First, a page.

Letters to the Editor

Myth of the "pro-choice" majority: Proponents of legal abortion have claimed "most Americans favor choice"--the so-called "pro-choice majority." Ramifications of being wrong in one's position--whose stakes are higher? Characterizing the official "pro-choice" position in a nutshell.

Letter Number: 132

Our governor has said we dare not outlaw abortion in our state because we couldn't afford the resulting economic boycott of our state.

That sounds a lot like caving in to extortionists.

Let's make the insane assumption that enough rabid abortion enthusiasts exist to make a dent in our economy, and that there wouldn't be enough pro-lifers to offset the loss. Since when do we let terrorists tell us what to do?

The people of our state have too much integrity to sell women's well-being for a few measly dollars. Our governor, on the other hand, knows that women are killed, injured, and raped in America's abortion clinics, but is apparently willing to put a price tag on women's lives.

If we cave in to this kind of pressure, what will we do next? If the Hemlock Society promised to boost our economy if we kill all the old and sick people, would we do it? Would we base our decision on what is right, or on how much they would pay us per head?

I'm sure the governor doesn't like hearing it put this way. He'd rather sugar-coat it and pretend he's looking out for everyone's best interests. But can we trust a man who would sell out the lives of women for a few dollars each? I don't think so.

Letter Number: 133

Advocates of legal abortion often refer to the supposed "pro-choice majority."

Nonsense. If these people really believed there was a pro-choice majority, they wouldn't fight the legislative process the way they do. Instead, they would want abortion-on-demand through all nine months of pregnancy put on a national referendum--and be willing to live with the results.

I think it's time we made them put their money where their mouth is.

Letter Number: 134

Proponents of legal abortion have claimed "most Americans favor choice."

What abortion advocacy groups define as "choice" is government-funded abortion on demand, through all nine months of pregnancy, with no regulations whatsoever. The truth is, very few people who identify themselves as "pro-choice" agree with this. Even people who work in abortion facilities--who you would expect to be the most "pro-choice" of all--do not favor "choice."

New York Woman's ran an article about Eastern Women's Center abortion mill in their June/July 1988 issue. Eastern's director said that nurses in a training session were asked, if they could decide when abortion should be legal and when it should be illegal, where would they draw the line? She said, "Most put it at the first trimester."

If the nurses in abortion clinics are "anti-choice" by "pro-choice" definitions, how can there be a pro-choice majority in America?

Letter Number: 135

Abortion advocates claim "most Americans favor choice."

They conveniently leave out the definition of "choice," which is abortion on demand for all nine months of pregnancy, funded by the government, with no informed consent or safety standards, without parental consent for minors, and even if against the wishes of the father of the child. And abortion advocates see "choice" as so noble that women being injured, killed, and raped by abortionists is a small price to pay for it.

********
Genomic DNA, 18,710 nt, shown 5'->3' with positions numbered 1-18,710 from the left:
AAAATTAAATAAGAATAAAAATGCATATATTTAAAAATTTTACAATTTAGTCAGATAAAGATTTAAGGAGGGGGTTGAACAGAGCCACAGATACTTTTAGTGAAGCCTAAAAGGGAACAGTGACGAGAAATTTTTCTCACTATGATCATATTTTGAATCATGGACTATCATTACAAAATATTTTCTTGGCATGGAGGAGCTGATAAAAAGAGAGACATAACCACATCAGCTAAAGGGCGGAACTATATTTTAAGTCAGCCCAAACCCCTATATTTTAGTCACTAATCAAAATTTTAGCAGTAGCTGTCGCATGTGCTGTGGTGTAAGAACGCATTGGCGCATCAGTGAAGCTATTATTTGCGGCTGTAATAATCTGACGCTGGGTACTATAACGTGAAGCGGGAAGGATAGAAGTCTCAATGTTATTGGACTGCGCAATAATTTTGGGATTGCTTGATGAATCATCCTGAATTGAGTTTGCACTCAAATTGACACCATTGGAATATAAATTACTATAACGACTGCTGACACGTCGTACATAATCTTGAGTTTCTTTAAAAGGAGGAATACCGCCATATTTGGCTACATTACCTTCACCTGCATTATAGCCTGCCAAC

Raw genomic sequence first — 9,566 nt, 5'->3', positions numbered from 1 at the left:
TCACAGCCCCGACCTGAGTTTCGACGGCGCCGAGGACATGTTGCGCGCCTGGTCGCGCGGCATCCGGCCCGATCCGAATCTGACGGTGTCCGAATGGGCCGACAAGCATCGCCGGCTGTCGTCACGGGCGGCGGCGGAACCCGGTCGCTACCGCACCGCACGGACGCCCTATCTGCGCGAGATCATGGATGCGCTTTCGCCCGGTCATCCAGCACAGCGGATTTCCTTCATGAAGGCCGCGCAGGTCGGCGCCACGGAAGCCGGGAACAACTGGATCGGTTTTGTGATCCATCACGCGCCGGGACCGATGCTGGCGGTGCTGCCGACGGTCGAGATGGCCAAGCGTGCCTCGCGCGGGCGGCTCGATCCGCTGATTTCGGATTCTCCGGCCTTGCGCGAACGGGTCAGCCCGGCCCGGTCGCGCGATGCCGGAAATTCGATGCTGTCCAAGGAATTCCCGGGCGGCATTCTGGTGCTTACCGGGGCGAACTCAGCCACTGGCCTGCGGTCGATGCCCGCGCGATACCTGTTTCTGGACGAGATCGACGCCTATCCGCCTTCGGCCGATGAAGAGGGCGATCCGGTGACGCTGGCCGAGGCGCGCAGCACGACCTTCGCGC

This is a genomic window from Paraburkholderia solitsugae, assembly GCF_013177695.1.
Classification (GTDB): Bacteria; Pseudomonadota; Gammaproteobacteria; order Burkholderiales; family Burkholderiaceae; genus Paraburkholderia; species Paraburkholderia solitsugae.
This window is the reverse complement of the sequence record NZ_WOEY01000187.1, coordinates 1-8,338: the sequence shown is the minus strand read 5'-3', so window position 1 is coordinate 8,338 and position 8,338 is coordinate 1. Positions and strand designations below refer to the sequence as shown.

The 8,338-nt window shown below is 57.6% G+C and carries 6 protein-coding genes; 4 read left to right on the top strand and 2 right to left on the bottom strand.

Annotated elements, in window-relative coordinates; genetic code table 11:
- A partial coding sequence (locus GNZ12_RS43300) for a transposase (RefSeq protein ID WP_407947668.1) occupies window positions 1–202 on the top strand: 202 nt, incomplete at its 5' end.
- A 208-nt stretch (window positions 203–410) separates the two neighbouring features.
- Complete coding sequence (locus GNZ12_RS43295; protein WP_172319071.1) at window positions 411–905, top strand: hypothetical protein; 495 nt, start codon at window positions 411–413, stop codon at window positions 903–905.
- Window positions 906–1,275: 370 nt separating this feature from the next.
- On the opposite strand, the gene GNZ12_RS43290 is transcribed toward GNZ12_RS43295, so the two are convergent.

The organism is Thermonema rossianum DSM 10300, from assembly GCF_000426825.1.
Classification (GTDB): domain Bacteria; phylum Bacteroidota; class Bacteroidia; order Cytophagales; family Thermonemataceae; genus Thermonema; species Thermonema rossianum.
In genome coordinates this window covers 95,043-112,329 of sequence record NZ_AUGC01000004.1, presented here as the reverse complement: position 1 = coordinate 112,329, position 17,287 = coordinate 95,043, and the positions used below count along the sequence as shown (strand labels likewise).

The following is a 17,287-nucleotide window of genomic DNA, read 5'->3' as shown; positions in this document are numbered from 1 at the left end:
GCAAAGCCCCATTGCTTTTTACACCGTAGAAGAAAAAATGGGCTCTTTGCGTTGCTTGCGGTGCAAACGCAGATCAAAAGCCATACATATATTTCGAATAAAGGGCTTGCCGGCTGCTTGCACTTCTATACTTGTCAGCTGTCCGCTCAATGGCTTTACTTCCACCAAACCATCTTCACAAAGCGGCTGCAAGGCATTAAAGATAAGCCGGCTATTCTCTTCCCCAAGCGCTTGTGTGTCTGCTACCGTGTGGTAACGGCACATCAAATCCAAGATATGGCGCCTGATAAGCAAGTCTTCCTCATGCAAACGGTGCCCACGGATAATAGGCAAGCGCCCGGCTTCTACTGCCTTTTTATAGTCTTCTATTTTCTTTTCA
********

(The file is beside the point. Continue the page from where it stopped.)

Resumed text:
Even if we asked all of our friends, acquaintances, co-workers, neighbors, and relatives, I don't think most of us could find even one person who supports this radical agenda. To say that abortion on demand has the support of the majority of Americans is a bald-faced lie. I think if we asked everyone we know, we would find that most Americans want to see some measures taken to eliminate this grisly practice.

Just because some fanatics are enamored with abortions and maiming women doesn't mean the rest of us share their passion.

Letter Number: 384

There has been a lot of debate over abortion in this newspaper. Why don't we each look at the down-side of our respective positions? What are the ramifications if we're wrong?

If those of us on the pro-life side are wrong, then our insistence that abortion be illegal will result in some women seeking illegal abortions. Tragically, a few of these women will have a bad outcome.

On the other hand, if the pro-choicers are wrong, millions of babies are killed by abortion. Plus, tens of thousands of babies conceived later die due to ectopic pregnancy, miscarriage, placenta previa, and prematurity caused by damage done to their mother's reproductive organs in previous abortions. In addition, an unknown number of women die needlessly from legal abortion complications.

Clearly, the costs of being pro-choice and wrong are astronomical--which may be why you'll never get a pro-choicer to even consider the possibility that he might be wrong. Somewhere inside him, he knows how high the stakes are.

Letter Number: 389

As I follow the abortion debate, I have seen some confusion as to precisely what "pro-choice" means. I am going to take the liberty of characterizing the official "pro-choice" position, and I challenge pro-choicers to tell me where I'm wrong.

The official "pro-choice" stand is that abortions must be legal for all nine months of pregnancy; for any reason whatsoever, for no reason whatsoever; for a minor girl of any age without parental knowledge or consent; with the abortionist allowed to withhold information about risks and/or fetal development; with the father of the child having no say whatsoever; paid for with tax dollars.

Priests for Life
PO Box 236695 • Cocoa, FL 32923
Tel. 321-500-1000, Toll Free 888-735-3448 • Email: mail@priestsforlife.org